The royal wedding has been one of the most hotly discussed topics since Prince William announced his engagement to Kate Middleton.
Photographs of the prince's bride-to-be - and fellow former University of St Andrews student - have adorned every British newspaper on a regular basis since the engagement was announced.
Everything from her hairstyle to her weight has come under scrutiny.
But like Diana, Princess of Wales, the clothes she has been pictured in have become the main talking point.
With just under three weeks to go until the big day, the designer of Ms Middleton's dress has yet to be unveiled.
Judging by the way copies of her £399 Issa engagement dress were snapped up, it looks like the future princess could already be on her way to becoming a huge fashion trend-setter.
"Whenever any important figure wears fashion it's going to influence people all over the world, and obviously this is her moment, so anything that she chooses is going to be of huge interest," says Anna Wintour, editor-in-chief of American Vogue.
"Obviously Kate Middleton is going to be put under a microscope in terms of the press coverage, and how important she'll be is really her call," she adds.
Ms Middleton's style has been described as "classic, stylish and conservative", and most high street stores are scrambling to sell copies of Ms Middleton's key outfits.
But Whistles, a chain that Ms Middleton has frequently shopped at, is not following the future Queen's fashion sense quite as closely as others.
Speaking to The Telegraph last month, chief executive Jane Shepherdson said: "She's very pretty, an English rose, but she's not necessarily who we're aiming at."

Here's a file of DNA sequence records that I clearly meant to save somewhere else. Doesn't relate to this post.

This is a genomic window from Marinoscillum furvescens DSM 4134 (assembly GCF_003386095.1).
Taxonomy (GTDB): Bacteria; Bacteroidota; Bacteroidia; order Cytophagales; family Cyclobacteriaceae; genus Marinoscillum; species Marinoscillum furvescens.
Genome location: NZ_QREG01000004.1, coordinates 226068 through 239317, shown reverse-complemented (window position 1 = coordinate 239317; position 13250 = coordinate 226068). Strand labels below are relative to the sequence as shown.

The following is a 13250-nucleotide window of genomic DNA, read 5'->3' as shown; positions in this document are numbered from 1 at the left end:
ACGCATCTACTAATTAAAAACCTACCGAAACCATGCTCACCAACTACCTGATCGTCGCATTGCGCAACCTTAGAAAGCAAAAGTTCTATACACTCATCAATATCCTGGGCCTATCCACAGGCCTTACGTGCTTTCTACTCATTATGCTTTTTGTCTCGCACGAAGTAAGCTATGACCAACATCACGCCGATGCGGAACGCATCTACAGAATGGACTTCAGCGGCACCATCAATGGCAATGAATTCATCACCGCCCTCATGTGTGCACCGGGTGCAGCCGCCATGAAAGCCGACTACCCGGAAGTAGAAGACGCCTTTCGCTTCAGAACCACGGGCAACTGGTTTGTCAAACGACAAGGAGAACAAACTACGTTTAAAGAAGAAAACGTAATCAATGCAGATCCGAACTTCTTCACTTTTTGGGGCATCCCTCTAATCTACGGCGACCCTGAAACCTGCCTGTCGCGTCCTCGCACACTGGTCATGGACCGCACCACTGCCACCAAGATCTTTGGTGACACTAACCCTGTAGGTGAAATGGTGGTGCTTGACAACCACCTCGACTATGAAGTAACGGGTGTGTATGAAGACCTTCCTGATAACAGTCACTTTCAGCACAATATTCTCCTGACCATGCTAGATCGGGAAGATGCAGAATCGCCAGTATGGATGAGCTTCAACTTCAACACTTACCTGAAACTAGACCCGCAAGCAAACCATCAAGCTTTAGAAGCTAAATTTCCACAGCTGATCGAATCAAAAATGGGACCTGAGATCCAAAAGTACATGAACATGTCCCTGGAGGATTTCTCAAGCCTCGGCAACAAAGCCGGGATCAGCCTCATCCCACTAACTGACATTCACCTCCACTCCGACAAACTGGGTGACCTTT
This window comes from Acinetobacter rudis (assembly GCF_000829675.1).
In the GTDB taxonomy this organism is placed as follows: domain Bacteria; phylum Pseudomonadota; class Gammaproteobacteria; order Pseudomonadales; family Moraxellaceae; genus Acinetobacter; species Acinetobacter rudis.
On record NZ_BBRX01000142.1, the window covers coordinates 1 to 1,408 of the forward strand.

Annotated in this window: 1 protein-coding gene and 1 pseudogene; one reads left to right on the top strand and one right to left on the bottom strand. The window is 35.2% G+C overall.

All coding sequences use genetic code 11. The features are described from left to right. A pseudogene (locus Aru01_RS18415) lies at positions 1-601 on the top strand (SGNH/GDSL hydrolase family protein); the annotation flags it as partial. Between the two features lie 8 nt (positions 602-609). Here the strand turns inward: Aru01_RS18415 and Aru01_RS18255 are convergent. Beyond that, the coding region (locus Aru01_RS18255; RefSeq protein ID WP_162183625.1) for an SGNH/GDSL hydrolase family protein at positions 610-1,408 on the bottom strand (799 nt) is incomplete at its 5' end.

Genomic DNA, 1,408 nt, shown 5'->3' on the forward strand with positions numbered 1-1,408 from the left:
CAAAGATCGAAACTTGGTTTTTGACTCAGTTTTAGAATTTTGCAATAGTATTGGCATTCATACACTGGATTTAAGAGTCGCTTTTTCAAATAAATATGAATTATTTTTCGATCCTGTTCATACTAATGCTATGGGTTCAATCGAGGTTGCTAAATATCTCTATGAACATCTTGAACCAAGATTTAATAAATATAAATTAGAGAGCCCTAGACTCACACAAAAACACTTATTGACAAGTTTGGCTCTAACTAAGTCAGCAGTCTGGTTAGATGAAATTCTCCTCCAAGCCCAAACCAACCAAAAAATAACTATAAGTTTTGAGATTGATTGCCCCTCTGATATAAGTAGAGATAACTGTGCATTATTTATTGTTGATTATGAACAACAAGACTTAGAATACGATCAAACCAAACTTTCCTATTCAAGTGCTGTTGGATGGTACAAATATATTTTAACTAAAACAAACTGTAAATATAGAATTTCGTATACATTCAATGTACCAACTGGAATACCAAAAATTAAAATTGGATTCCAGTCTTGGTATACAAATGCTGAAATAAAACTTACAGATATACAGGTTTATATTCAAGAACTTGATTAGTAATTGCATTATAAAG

Despite Prince Williams' fiancee choosing to wear a Whistles embroidered blouse in her official engagement portrait, Ms Shepherdson insists they have not seen a spike in sales.
"I don't think Kate's made a difference to sales. Maybe a few hundred pounds. A pretty dress is a pretty dress, it's going to sell, regardless."
Elsewhere famous females are making a sartorial impact.
Last October it was reported that Michelle Obama boosted the economic value of the brands she chooses to wear by $2.7bn (£1.7bn).
The First Lady helped propel young designer Jason Wu into the limelight after wearing a dress of his to an official engagement in 2009.
US store J Crews also reported share prices had soared since Ms Obama admitted to being a fan during an interview.
Harold Tillman, chairman of the British Fashion Council, believes that with the world watching Ms Middleton, she is likely to overshadow everyone.
"I don't think we've got anybody else in the world that actually has that stature.
And just like Ms Obama, the 29-year-old will undoubtedly "make careers" if she allows unknown designers to dress her.
"I'm sure that so many designers will want to dress her. and I hope that more than one gets a chance to do so," Mr Tillman says.
"She will have a huge impact on the British fashion industry. I'm confident she will support it - not deliberately - but purely through her own taste."
Members of the Royal family setting trends goes back centuries, says Dr Joanna Marschner, Senior Curator at Historic Royal Palaces.
Queen Victoria made tartan globally popular, and children were dressed in sailor outfits for years after her eldest son was seen wearing one.
"Every so often you will find a person in the family come along, who has it," says Dr Marschner.
"I don't know what it is - is it charisma, an eye, a kind of confidence that particularly attracts all of us and becomes that figure that we all aspire to be?"
Ms Wintour insists with fashion being so wide-ranging nowadays, there is a trend-setter for everyone.
"I think there's room for Kate Middleton and Lady Gaga," she says.
"I think that the days are long gone where everyone wanted to dress the same. It's much more about individual spirit and individual statement and I think that is part of the enjoyment of fashion today that is it so eclectic."
Whatever dress Ms Middleton has chosen to walk down the aisle in on her big day, the style will be the biggest fashion watermark for weddings this season.
But with such close scrutiny for years to come, Ms Wintour says that the future consort is sure to make "some very wise choices".